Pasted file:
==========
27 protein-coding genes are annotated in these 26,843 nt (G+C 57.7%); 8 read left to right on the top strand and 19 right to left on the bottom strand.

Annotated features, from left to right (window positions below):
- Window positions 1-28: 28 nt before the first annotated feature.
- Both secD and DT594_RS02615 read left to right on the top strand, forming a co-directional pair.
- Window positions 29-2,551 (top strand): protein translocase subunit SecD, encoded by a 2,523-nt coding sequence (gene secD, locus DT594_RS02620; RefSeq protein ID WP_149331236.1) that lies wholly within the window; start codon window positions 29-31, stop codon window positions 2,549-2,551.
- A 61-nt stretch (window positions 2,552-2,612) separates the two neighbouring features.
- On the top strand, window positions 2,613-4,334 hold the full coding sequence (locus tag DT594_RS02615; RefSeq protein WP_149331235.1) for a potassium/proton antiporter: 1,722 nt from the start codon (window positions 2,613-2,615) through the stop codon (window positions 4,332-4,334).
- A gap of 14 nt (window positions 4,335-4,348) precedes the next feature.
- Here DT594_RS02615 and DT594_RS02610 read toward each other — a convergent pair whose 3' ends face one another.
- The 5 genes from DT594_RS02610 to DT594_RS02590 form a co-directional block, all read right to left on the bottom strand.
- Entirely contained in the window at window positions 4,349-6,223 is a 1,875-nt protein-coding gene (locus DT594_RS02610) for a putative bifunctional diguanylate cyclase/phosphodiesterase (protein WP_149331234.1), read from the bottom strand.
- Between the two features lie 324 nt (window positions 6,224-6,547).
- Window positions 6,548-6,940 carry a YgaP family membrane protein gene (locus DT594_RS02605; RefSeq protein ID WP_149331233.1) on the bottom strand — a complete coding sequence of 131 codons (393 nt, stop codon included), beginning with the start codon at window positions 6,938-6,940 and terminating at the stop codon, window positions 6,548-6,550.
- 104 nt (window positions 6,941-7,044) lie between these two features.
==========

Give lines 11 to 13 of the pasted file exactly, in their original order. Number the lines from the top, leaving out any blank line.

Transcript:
- Entirely contained in the window at window positions 4,349-6,223 is a 1,875-nt protein-coding gene (locus DT594_RS02610) for a putative bifunctional diguanylate cyclase/phosphodiesterase (protein WP_149331234.1), read from the bottom strand.
- Between the two features lie 324 nt (window positions 6,224-6,547).
- Window positions 6,548-6,940 carry a YgaP family membrane protein gene (locus DT594_RS02605; RefSeq protein ID WP_149331233.1) on the bottom strand — a complete coding sequence of 131 codons (393 nt, stop codon included), beginning with the start codon at window positions 6,938-6,940 and terminating at the stop codon, window positions 6,548-6,550.